Fifty-six percent of American parents queried in a new survey conducted by Country Financial said that they would voluntarily go into debt in order to help pay for their children’s college tuition. In fact, the average respondent said they would willingly take on as much as $31,000 in debt for their child’s education.
“Parents obviously want to do whatever is in their power to help their children get a leg up in life,” explained Doyle Williams, an executive vice president at COUNTRY Financial to CISION. “However, taking on tens of thousands of dollars of debt can have a major impact on their ability to save and prepare for their own financial future.”
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A sizable portion of the adults in the latest survey said that in addition to stowing away money for their child’s education, they’re still paying off their own student loan debt. Seven percent of respondents said they don’t expect to pay off their student loan debt in their lifetime and 36% of respondents still in school or recently graduated, said that they expect it will take them at least 10 years to get rid of their debt completely.
Tuition costs have been rising for a decade
The College Board’s 2018 report released back in October, states that college pricing, in-state tuition, and fees at public four-year institutions have risen at a median rate of 3.`1% a year beyond inflation for the last ten years. Thirty-six percent of the parents that have the luxury to save for their children’s college education, reported beginning doing so when their child was as young as five. Thirty percent of respondents said that raising a child proved to be more expensive than they thought, which means they are simply unable to set aside money for their kid’s tuition. Even still only 18% of saving parents said the money they put aside will cover 81 to 100% of their child’s education.
“Even if you plan to assist your child with the financial costs associated with college, our survey’s findings show that the majority of families are not able to cover the full tuition costs out-of-pocket,” Williams lamented. “Parents should be honest with their kids about what they will pay for, and then research all of the options the child has for furthering his or her education.”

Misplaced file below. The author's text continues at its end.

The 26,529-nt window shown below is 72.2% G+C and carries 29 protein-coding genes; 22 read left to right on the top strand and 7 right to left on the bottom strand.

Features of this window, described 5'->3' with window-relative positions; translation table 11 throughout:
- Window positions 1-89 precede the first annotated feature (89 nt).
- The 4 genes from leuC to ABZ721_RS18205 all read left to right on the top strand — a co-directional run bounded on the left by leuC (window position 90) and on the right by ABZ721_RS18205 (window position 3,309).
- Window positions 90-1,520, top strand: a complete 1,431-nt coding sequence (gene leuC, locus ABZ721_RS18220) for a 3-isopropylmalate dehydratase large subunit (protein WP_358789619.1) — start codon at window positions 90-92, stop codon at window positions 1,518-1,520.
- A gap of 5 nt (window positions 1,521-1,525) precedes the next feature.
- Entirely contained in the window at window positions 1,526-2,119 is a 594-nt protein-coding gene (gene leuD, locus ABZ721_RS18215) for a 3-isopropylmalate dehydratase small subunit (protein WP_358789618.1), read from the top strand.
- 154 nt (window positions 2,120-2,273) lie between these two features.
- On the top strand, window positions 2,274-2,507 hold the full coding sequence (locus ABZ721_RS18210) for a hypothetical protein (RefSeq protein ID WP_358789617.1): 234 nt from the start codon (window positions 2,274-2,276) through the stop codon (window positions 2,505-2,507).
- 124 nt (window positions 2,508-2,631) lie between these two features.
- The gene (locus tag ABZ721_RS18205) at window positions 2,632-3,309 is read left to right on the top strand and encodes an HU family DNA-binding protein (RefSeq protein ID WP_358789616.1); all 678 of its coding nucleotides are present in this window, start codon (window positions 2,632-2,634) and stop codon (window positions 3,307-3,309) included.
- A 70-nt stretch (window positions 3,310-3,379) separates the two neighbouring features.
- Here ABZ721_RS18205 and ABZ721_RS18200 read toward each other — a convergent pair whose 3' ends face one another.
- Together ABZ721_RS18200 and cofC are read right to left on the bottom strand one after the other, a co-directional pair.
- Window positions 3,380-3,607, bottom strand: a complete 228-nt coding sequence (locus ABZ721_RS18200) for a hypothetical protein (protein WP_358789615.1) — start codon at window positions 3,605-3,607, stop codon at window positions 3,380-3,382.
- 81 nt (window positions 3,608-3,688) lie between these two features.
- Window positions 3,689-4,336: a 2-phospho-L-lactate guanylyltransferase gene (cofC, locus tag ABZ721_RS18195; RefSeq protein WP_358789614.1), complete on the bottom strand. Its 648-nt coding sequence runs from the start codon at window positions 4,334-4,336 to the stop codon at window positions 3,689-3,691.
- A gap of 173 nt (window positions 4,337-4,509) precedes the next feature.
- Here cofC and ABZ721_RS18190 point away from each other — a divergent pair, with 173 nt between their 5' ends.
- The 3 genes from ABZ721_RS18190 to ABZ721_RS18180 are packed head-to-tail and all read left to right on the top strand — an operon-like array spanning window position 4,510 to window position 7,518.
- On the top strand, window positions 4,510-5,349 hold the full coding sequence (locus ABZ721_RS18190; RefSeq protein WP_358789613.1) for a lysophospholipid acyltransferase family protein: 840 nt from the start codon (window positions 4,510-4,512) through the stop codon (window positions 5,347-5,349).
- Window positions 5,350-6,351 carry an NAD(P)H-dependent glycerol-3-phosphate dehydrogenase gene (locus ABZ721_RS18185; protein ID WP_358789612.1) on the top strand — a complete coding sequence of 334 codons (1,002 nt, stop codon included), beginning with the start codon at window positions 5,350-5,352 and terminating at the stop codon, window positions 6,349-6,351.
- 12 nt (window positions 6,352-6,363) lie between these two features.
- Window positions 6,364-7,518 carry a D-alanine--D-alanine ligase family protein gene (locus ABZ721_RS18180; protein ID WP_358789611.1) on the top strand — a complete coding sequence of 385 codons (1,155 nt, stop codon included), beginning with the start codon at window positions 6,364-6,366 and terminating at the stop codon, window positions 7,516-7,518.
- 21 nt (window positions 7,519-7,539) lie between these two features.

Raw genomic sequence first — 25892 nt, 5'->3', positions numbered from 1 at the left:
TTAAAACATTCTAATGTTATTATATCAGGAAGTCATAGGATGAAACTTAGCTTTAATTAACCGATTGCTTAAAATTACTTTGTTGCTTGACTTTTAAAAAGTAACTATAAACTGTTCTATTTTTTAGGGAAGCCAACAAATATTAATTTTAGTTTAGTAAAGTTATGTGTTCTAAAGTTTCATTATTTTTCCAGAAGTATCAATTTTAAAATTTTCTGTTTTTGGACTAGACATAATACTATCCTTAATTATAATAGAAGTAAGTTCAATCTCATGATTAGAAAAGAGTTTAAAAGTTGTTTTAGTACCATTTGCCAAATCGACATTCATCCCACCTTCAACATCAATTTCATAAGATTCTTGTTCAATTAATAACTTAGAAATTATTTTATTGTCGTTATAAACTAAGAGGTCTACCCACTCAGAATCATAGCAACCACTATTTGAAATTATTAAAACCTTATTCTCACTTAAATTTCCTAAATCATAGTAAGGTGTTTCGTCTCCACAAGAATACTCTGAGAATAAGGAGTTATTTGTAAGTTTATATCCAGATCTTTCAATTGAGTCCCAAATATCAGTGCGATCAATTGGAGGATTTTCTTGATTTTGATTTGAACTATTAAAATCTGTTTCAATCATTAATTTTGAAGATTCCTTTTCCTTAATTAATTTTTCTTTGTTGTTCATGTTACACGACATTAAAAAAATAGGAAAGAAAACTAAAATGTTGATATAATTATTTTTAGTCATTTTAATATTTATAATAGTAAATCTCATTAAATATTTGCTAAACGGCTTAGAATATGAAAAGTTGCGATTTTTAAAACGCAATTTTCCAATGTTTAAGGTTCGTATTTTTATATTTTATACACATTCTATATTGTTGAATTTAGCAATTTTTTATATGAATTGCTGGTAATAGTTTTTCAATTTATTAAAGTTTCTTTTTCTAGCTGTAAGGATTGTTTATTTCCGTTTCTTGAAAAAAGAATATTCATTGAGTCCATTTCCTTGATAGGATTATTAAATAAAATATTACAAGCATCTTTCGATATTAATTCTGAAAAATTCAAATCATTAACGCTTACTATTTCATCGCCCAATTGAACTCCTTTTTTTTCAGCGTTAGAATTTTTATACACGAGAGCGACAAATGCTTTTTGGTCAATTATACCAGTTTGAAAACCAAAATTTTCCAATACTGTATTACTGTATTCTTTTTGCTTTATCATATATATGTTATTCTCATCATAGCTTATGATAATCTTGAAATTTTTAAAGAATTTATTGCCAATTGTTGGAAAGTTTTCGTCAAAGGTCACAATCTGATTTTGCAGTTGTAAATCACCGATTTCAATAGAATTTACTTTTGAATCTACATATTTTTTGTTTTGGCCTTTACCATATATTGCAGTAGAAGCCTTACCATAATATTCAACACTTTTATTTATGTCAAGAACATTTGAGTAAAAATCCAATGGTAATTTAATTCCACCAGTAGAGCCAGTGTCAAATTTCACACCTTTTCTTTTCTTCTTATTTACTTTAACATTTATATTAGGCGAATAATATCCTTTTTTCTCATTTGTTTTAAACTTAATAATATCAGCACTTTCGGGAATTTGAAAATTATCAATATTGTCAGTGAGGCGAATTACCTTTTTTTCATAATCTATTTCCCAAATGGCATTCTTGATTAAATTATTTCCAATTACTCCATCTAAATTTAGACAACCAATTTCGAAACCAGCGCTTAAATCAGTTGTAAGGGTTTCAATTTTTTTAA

The investment did not only take the form of extra money reserved in a savings account. Sixty percent of students enrolled or planning to attend college in the near future signed up for at least one expensive extracurricular activity. SAT and ACT prep classes, private sports, music and language classes, and hiring an academic tutor were all cited by parents and students with some consistency as methods of increasing their likelihood of admission and grant acceptance.
In order to pay for these activities, 29% of parents said that they sacrificed vacation spending, 26% dipped into their personal savings account, 18% took out loans, and 17% picked up part-time jobs in alongside their full-time gigs. In addition to and in some cases independent of, assistance from their parents, 61% of recent college grads reported attending community college, 27% applied for scholarships, 43% sought financial aid, and 39% requested student loans in order to ease the financial burden placed on them and their folks.
Seventy -percent of all the respondents said that they believe having a college education is integral to earning a decent salary, and an additional 65% believed college is certainly worth the investment.
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